SUDDENLY I’M A JOURNALIST!

A few days ago I found a message on my answerphone from Geoff Stubbs (of whom I’d never heard) of the ‘Purbeck Journal’ (of which I’d never heard) saying he’d been put in touch with me by a beekeeper (of whom I have heard but to whom I can’t put a face) as they were looking for somebody to do a series of articles about bees.

I rang back and we chatted. Geoff had done his homework by looking at this blog and likes my style, commenting on my juxtaposition of the expressions ‘Portland’ and ‘normal people’. As it happened I’d ventured into Purbeck only a day or two previously. I commented on a floral gwyle down which I’d ventured and he knew it as the adjacent farm had already been featured in the magazine.

The magazine comes out only twice a year and he’s looking for bee-related articles of between 500 and 1500 words.  Hmmm.. I wonder how many I’ve just written?  I’ll have a count. A mere 169 to the full stop before this one. So I have room to expand.

Geoff said he’d send me a couple of copies of the magazine so I’d know the style at which to aim.  They arrived yesterday, editions 2 and 3, and I’ve been skimming through them.  They’re the glossiest magazines I’ve ever seen! The title is: PURBECK!  Each edition has a stunning cover picture by different local artists of instantly recognisable coastal features, Stair Hole and Old Harry Rocks. I must brush up on my painting skills!

The magazines contain some quite weighty articles and the two together weigh a pound and three quarters, with over 100 pages in each.  It’s not often that I can find time to read books that long, however as lots of the space is taken up with pictures I expect I’ll manage.  A picture is alleged to paint a thousand words but can be absorbed much more rapidly.  Hmmm… I wonder whether, if I include pictures in my articles, it’ll count towards my word target – I’m up to 344 now.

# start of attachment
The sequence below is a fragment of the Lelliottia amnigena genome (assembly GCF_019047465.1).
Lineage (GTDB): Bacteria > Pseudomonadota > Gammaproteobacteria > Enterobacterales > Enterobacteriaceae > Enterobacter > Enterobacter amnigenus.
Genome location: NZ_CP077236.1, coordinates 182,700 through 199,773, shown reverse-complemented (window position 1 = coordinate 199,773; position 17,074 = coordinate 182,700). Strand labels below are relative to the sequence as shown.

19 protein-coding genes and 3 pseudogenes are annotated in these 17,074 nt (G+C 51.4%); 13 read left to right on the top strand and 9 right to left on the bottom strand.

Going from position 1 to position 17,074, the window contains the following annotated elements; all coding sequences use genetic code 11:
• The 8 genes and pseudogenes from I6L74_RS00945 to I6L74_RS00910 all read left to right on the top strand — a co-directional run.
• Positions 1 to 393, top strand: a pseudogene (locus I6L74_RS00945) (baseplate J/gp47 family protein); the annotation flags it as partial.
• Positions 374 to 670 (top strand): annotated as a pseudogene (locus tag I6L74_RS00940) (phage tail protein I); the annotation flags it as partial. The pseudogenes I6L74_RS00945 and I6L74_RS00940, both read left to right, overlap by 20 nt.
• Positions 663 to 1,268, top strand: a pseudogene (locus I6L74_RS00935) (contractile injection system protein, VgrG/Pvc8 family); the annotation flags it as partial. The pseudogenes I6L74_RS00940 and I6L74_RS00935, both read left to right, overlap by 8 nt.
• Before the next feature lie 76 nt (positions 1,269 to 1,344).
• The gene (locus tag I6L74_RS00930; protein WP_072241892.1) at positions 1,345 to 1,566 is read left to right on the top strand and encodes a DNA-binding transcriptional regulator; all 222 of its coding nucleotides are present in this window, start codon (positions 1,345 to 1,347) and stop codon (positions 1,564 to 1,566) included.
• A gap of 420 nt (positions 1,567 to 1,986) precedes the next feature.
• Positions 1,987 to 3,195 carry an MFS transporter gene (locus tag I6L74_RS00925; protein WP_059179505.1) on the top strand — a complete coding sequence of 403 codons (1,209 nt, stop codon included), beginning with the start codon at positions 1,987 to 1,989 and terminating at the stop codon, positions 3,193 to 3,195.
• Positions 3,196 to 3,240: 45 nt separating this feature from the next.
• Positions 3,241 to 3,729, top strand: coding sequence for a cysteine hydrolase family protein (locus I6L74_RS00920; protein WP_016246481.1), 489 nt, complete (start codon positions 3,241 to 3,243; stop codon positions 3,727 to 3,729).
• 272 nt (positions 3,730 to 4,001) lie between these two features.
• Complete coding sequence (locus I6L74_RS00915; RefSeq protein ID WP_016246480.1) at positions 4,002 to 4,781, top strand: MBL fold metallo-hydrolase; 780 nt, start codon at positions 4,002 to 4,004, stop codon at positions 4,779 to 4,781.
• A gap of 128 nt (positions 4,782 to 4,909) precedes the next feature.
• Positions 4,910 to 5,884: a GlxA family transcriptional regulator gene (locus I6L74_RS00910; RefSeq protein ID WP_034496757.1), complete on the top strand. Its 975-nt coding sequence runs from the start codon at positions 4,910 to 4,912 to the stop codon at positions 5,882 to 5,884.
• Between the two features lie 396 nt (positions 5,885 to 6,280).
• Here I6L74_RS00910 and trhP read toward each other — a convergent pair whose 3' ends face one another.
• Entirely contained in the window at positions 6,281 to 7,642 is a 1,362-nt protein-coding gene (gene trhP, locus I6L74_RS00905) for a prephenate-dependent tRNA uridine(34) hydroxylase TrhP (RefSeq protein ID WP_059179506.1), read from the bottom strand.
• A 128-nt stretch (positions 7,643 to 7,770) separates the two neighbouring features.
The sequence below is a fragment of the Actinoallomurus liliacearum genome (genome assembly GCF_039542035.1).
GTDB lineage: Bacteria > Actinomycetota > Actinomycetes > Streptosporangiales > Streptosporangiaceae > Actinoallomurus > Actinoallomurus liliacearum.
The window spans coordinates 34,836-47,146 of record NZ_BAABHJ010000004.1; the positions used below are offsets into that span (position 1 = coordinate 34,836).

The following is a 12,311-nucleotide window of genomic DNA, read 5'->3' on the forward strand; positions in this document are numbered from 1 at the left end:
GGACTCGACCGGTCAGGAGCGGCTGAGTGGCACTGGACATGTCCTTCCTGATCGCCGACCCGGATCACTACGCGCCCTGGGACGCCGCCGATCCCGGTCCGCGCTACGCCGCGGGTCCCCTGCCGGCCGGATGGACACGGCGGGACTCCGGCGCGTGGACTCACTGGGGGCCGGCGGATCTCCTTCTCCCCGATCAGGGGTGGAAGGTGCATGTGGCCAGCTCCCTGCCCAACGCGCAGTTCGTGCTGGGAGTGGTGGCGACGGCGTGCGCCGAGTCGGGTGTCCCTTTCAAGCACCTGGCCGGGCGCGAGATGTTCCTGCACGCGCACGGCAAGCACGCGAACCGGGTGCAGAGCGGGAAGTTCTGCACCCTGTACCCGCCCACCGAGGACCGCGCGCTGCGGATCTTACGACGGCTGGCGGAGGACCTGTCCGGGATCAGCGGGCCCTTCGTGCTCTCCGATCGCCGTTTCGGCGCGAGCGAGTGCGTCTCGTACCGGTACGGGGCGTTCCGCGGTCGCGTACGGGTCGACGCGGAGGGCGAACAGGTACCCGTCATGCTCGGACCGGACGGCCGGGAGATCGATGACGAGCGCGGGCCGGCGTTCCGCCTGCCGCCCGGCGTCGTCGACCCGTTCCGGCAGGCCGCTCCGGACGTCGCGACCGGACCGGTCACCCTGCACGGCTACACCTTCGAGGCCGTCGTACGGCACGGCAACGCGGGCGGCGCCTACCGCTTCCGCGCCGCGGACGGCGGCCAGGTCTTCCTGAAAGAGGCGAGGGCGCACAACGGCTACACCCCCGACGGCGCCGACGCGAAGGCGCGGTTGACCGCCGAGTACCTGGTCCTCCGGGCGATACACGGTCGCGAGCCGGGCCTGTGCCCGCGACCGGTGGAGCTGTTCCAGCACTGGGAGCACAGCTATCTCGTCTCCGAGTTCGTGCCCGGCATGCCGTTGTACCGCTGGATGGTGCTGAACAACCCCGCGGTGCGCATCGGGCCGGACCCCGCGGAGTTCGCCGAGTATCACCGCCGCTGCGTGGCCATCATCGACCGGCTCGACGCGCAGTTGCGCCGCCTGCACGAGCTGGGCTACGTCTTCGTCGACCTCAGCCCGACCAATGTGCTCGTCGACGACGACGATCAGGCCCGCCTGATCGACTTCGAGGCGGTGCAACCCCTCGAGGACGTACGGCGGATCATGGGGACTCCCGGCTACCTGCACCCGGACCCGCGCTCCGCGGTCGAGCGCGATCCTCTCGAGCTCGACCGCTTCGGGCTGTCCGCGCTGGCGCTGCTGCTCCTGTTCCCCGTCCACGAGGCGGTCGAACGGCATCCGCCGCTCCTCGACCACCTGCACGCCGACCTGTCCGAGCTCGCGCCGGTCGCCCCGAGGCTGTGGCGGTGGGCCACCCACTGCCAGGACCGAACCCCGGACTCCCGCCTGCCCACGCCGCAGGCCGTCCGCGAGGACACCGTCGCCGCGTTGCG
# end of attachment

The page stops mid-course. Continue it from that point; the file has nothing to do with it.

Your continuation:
I think I’ll spend a bit more time in the Purbecks, maybe cycling around the Arne Peninsula, and visiting old haunts before deciding what to write. I used to live in the Purbecks, at the back of Bindon Abbey and Wool was my first school.  I passed by that way to reminisce last week. Our farm cottage, on the end of a terrace of 4, now has square window panes rather than the diamond patterned ones I remember. I expect they have piped water now. We did then, but all 4 houses had to share a single tap by the roadside. The outside traditional brick shithouse was of the bucket and chuck-it type. Unless Father had his bean trench open, the contents went into the stream at the bottom of the garden.

Apart from that, things don’t seem to have changed much in the last 60 years, except that the old oak tree across the road seems to have got a bit smaller, but maybe I’ve grown a bit!

525 words including this one. I’m there! (527).

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About chrissladesbeeblog

I have been keeping bees since 1978 and currently have about a dozen hives. I am a member of the BBKA where for many years I represented Dorset at the Annual Delegates' Meeting. I am the co-author (with Dave MacFawn of of S. Carolina) of "Getting the Best from Your Bees" and am working on a book of my own poems : "Bee People".
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5 Responses to SUDDENLY I’M A JOURNALIST!

  1. The way you are going Chris you will end up working for the United Nations..

  2. Randy says:

    Chris,
    Never doubted you were not a journalist, now are they going to pay you? I get a lot of requests for image use, many want to publish for free. Not letting anything go in something people and advertisers pay for and not get some payment. Enjoyed your 527 words.

  3. Margaret Johnson says:

    Make sure they pay you the going rate, in my limited experience of you as a bee keeper and internet journalist you are worth a lot more than most.

  4. Marcia says:

    Congrats to you – I do enjoy your writings and quirky sense of fun ! I have written acouple of bee related articles for different publications – I always have to watch that I don`t go off on a crazy tangent . .

  5. I’m planning my crazy tangents in advance, bearing in mind that very few of the readers will be beekeepers.

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